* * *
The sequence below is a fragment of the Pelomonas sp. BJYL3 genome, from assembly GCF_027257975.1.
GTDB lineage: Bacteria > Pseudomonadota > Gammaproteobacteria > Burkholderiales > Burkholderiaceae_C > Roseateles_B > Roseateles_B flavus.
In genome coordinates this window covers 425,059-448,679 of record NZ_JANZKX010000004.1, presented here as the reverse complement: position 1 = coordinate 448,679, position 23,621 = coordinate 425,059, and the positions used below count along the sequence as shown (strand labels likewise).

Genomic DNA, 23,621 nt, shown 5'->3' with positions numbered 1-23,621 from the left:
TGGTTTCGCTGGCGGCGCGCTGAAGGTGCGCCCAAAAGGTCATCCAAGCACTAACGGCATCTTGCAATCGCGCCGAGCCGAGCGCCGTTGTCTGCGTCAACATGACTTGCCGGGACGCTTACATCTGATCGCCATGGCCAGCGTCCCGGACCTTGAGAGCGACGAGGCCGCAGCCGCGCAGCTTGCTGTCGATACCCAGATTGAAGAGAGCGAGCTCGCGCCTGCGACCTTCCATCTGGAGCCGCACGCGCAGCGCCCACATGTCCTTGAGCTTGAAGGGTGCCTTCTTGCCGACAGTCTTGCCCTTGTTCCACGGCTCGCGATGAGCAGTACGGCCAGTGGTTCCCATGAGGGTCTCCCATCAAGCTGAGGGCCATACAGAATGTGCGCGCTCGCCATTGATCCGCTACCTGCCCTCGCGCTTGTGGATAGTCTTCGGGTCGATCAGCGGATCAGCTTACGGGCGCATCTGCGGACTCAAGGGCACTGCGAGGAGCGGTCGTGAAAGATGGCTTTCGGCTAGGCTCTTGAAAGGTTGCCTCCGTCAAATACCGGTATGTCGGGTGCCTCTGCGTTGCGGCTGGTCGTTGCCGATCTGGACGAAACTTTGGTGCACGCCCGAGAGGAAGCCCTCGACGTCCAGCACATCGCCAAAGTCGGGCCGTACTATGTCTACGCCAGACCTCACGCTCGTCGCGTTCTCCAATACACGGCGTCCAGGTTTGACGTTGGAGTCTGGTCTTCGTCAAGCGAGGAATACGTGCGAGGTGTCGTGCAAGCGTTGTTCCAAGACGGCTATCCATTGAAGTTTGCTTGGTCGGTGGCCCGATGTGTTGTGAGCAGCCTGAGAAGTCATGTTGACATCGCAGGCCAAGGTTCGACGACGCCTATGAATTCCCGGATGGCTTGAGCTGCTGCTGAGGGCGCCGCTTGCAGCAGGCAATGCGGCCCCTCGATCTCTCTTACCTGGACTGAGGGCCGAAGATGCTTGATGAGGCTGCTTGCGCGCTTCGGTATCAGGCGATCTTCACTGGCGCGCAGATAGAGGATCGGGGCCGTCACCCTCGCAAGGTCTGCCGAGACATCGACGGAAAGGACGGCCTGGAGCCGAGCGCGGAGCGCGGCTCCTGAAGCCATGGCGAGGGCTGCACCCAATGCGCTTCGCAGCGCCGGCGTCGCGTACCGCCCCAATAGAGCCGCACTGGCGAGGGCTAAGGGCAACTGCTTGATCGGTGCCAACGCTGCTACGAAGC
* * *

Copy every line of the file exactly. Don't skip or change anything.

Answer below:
The sequence below is a fragment of the Pelomonas sp. BJYL3 genome, from assembly GCF_027257975.1.
GTDB lineage: Bacteria > Pseudomonadota > Gammaproteobacteria > Burkholderiales > Burkholderiaceae_C > Roseateles_B > Roseateles_B flavus.
In genome coordinates this window covers 425,059-448,679 of record NZ_JANZKX010000004.1, presented here as the reverse complement: position 1 = coordinate 448,679, position 23,621 = coordinate 425,059, and the positions used below count along the sequence as shown (strand labels likewise).

Genomic DNA, 23,621 nt, shown 5'->3' with positions numbered 1-23,621 from the left:
TGGTTTCGCTGGCGGCGCGCTGAAGGTGCGCCCAAAAGGTCATCCAAGCACTAACGGCATCTTGCAATCGCGCCGAGCCGAGCGCCGTTGTCTGCGTCAACATGACTTGCCGGGACGCTTACATCTGATCGCCATGGCCAGCGTCCCGGACCTTGAGAGCGACGAGGCCGCAGCCGCGCAGCTTGCTGTCGATACCCAGATTGAAGAGAGCGAGCTCGCGCCTGCGACCTTCCATCTGGAGCCGCACGCGCAGCGCCCACATGTCCTTGAGCTTGAAGGGTGCCTTCTTGCCGACAGTCTTGCCCTTGTTCCACGGCTCGCGATGAGCAGTACGGCCAGTGGTTCCCATGAGGGTCTCCCATCAAGCTGAGGGCCATACAGAATGTGCGCGCTCGCCATTGATCCGCTACCTGCCCTCGCGCTTGTGGATAGTCTTCGGGTCGATCAGCGGATCAGCTTACGGGCGCATCTGCGGACTCAAGGGCACTGCGAGGAGCGGTCGTGAAAGATGGCTTTCGGCTAGGCTCTTGAAAGGTTGCCTCCGTCAAATACCGGTATGTCGGGTGCCTCTGCGTTGCGGCTGGTCGTTGCCGATCTGGACGAAACTTTGGTGCACGCCCGAGAGGAAGCCCTCGACGTCCAGCACATCGCCAAAGTCGGGCCGTACTATGTCTACGCCAGACCTCACGCTCGTCGCGTTCTCCAATACACGGCGTCCAGGTTTGACGTTGGAGTCTGGTCTTCGTCAAGCGAGGAATACGTGCGAGGTGTCGTGCAAGCGTTGTTCCAAGACGGCTATCCATTGAAGTTTGCTTGGTCGGTGGCCCGATGTGTTGTGAGCAGCCTGAGAAGTCATGTTGACATCGCAGGCCAAGGTTCGACGACGCCTATGAATTCCCGGATGGCTTGAGCTGCTGCTGAGGGCGCCGCTTGCAGCAGGCAATGCGGCCCCTCGATCTCTCTTACCTGGACTGAGGGCCGAAGATGCTTGATGAGGCTGCTTGCGCGCTTCGGTATCAGGCGATCTTCACTGGCGCGCAGATAGAGGATCGGGGCCGTCACCCTCGCAAGGTCTGCCGAGACATCGACGGAAAGGACGGCCTGGAGCCGAGCGCGGAGCGCGGCTCCTGAAGCCATGGCGAGGGCTGCACCCAATGCGCTTCGCAGCGCCGGCGTCGCGTACCGCCCCAATAGAGCCGCACTGGCGAGGGCTAAGGGCAACTGCTTGATCGGTGCCAACGCTGCTACGAAGC